By 'soul' I mean something that captures why I took up photography in the first place, a sense that it is a vital part of my creative being, just as in earlier times directjng a play fulfilled the same role. So it is something that goes beyond photography. The whole process, from having the first idea to putting it into practice, to finalising how it will be 'displayed', stimulates the imagination in a very fundamental way. Since I think imagination is possibly the most important factor that determines every human being's unique personality, I believe that working on one's own projects enriches the soul, and thus lifts the spirit. And, to bring things full circle, hopefully makes one a better photographer for the next client.  



It is always a delight to have some time in London between meetings or social events to photograph the city's extraordinarily diverse architecture.

Yesterday I was in the St James's Park district, a mixture of beautiful Georgian and early Victorian town houses (some of which have been turned into offices) and modern, almost brutalist buildings where barracks have been extended or new offices have been created.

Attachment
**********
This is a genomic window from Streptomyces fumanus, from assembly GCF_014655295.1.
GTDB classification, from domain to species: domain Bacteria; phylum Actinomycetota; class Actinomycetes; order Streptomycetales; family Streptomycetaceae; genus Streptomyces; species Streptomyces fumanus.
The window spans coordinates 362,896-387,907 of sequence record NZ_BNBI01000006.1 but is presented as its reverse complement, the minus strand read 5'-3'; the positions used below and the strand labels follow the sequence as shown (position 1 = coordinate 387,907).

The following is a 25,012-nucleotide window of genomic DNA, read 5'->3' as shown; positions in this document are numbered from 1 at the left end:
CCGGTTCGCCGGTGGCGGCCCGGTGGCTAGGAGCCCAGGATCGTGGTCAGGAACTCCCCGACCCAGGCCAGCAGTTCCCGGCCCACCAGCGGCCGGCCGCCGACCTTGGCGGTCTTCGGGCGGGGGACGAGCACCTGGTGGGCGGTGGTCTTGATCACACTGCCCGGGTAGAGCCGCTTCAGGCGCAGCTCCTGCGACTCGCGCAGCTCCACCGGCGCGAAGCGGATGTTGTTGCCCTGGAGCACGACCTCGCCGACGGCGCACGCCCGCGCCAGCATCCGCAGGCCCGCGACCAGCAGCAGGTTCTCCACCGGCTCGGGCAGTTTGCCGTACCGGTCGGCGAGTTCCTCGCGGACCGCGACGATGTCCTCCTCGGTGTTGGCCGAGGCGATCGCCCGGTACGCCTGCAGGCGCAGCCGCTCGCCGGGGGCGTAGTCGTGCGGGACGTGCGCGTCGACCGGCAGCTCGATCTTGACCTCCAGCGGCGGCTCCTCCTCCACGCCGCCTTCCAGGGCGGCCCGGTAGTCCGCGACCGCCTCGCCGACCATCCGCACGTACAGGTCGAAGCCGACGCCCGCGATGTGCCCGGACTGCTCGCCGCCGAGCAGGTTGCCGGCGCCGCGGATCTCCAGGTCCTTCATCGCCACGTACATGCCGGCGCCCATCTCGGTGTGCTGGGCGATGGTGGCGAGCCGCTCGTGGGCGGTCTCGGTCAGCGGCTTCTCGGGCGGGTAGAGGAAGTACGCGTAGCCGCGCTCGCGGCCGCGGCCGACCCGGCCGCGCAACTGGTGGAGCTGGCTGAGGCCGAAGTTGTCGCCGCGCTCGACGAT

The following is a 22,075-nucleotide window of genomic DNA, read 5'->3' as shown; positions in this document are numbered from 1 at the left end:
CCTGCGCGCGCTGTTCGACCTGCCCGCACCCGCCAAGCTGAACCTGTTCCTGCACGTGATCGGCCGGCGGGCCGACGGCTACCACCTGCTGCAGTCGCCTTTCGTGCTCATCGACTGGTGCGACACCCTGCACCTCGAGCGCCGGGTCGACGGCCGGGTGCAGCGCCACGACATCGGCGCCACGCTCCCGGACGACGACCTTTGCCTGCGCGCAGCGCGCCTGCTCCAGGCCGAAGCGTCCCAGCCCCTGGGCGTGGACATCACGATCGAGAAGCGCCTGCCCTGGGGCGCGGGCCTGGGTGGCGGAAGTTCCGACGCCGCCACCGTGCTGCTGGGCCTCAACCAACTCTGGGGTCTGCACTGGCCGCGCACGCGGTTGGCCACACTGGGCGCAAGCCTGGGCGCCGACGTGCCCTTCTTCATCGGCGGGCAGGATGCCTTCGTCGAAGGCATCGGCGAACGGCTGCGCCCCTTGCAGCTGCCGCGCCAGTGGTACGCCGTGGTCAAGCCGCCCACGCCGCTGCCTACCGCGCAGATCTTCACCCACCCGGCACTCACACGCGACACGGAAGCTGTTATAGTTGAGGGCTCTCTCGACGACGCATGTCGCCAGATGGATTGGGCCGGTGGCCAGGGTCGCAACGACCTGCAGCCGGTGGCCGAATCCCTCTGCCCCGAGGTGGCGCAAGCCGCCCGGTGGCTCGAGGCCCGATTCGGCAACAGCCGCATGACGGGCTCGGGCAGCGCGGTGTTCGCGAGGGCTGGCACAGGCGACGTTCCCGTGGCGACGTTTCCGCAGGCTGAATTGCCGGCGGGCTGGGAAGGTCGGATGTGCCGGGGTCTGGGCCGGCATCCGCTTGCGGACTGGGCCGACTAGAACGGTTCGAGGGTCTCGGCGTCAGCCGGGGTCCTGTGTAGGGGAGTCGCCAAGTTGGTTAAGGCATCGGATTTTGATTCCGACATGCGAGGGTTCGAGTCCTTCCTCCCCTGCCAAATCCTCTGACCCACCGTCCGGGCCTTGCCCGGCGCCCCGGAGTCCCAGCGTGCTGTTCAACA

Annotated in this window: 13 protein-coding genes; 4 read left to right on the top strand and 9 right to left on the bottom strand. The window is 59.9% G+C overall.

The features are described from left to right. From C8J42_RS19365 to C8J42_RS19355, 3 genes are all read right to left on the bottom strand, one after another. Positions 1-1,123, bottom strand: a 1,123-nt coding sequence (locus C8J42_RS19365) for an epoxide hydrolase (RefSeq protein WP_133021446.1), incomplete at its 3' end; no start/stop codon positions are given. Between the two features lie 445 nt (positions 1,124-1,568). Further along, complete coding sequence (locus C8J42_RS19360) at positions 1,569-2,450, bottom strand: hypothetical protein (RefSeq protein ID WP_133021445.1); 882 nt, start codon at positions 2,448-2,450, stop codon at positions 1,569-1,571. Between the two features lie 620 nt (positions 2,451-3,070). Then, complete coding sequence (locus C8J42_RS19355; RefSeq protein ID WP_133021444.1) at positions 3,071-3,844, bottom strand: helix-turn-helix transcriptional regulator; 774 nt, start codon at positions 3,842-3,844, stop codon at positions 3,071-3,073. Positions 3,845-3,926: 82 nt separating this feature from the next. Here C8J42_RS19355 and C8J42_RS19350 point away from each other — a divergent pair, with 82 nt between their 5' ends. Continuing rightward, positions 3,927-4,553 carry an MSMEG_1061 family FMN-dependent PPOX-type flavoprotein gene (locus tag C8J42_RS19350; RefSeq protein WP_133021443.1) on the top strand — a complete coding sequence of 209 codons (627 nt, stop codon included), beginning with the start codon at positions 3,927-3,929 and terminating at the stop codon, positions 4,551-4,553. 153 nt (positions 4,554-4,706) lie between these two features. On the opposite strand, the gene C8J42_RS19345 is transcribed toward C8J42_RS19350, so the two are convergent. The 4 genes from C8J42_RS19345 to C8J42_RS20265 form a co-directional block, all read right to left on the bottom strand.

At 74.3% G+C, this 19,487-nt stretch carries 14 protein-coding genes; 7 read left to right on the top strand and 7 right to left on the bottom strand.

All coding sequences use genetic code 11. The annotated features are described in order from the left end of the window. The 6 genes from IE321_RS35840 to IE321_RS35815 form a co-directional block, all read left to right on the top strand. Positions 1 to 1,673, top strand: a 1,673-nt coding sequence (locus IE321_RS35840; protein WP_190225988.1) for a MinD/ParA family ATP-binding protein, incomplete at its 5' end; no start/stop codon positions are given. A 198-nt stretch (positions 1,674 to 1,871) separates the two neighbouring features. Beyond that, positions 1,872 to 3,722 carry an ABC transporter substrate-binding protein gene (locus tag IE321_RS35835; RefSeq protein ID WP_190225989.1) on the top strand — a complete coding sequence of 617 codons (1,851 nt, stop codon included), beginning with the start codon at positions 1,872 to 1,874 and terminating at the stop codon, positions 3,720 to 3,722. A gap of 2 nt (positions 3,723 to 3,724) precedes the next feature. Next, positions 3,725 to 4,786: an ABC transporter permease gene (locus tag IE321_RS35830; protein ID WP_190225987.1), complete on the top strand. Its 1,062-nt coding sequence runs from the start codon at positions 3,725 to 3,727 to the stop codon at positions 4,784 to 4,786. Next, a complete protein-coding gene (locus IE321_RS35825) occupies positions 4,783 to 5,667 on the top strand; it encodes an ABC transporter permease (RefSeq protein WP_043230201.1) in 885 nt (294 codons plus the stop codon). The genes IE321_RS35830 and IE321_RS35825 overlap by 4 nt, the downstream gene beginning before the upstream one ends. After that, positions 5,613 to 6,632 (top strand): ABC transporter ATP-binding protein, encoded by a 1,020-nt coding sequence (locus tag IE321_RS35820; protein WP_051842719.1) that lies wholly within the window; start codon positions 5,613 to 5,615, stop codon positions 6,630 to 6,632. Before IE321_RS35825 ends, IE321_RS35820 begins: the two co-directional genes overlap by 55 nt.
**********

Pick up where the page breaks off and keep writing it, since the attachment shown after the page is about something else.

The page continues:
At the heart of this area, above the tube station, are the offices London Underground, an art deco building, replete with sculptures and faces that are like a combination of Soviet-inspired muscular men celebrating the blue collar worker, with Eric Gill's sensuous lines. The building rises like something out of Fritz Lang's Metropolis with ledges at various heights breaking up a sheer façade punctured by uniform windows. It is functional but also has an elegance that captures the physical beauty of the workers it celebrates.

Only a stone's throw from that building is a portico to an early Victorian terraced building that feels Jacobean. The wood that frames what would otherwise be a typical, unremarkable, Georgian or early Victorian entrance has been stripped and reveals beautiful carvings reminiscent of Tudor or Jacobean woodwork - at one and the same time it is rather an anomaly in this street but also striking in its confidence.